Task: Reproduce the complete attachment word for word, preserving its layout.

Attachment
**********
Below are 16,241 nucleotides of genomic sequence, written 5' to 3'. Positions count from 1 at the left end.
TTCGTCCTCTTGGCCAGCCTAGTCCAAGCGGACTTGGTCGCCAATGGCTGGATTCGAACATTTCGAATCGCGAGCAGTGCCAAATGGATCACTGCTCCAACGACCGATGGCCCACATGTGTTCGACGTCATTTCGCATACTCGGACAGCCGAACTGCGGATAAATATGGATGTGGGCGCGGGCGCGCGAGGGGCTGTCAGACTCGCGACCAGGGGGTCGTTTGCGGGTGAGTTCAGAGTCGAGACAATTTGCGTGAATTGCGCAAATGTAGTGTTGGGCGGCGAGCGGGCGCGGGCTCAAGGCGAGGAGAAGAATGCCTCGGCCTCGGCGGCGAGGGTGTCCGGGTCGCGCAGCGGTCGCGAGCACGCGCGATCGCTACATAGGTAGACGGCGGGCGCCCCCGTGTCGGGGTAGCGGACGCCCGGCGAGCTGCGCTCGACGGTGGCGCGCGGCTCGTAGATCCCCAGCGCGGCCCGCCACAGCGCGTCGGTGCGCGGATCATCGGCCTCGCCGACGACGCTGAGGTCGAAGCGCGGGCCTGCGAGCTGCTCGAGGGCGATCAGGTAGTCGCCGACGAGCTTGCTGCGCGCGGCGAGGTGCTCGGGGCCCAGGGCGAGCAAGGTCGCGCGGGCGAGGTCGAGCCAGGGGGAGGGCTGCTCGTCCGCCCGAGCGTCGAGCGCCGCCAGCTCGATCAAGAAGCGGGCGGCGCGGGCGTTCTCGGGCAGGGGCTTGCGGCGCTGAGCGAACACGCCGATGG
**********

Below are 16,241 nucleotides of genomic sequence, written 5' to 3'. Positions count from 1 at the left end.
TTCGTCCTCTTGGCCAGCCTAGTCCAAGCGGACTTGGTCGCCAATGGCTGGATTCGAACATTTCGAATCGCGAGCAGTGCCAAATGGATCACTGCTCCAACGACCGATGGCCCACATGTGTTCGACGTCATTTCGCATACTCGGACAGCCGAACTGCGGATAAATATGGATGTGGGCGCGGGCGCGCGAGGGGCTGTCAGACTCGCGACCAGGGGGTCGTTTGCGGGTGAGTTCAGAGTCGAGACAATTTGCGTGAATTGCGCAAATGTAGTGTTGGGCGGCGAGCGGGCGCGGGCTCAAGGCGAGGAGAAGAATGCCTCGGCCTCGGCGGCGAGGGTGTCCGGGTCGCGCAGCGGTCGCGAGCACGCGCGATCGCTACATAGGTAGACGGCGGGCGCCCCCGTGTCGGGGTAGCGGACGCCCGGCGAGCTGCGCTCGACGGTGGCGCGCGGCTCGTAGATCCCCAGCGCGGCCCGCCACAGCGCGTCGGTGCGCGGATCATCGGCCTCGCCGACGACGCTGAGGTCGAAGCGCGGGCCTGCGAGCTGCTCGAGGGCGATCAGGTAGTCGCCGACGAGCTTGCTGCGCGCGGCGAGGTGCTCGGGGCCCAGGGCGAGCAAGGTCGCGCGGGCGAGGTCGAGCCAGGGGGAGGGCTGCTCGTCCGCCCGAGCGTCGAGCGCCGCCAGCTCGATCAAGAAGCGGGCGGCGCGGGCGTTCTCGGGCAGGGGCTTGCGGCGCTGAGCGAACACGCCGATGG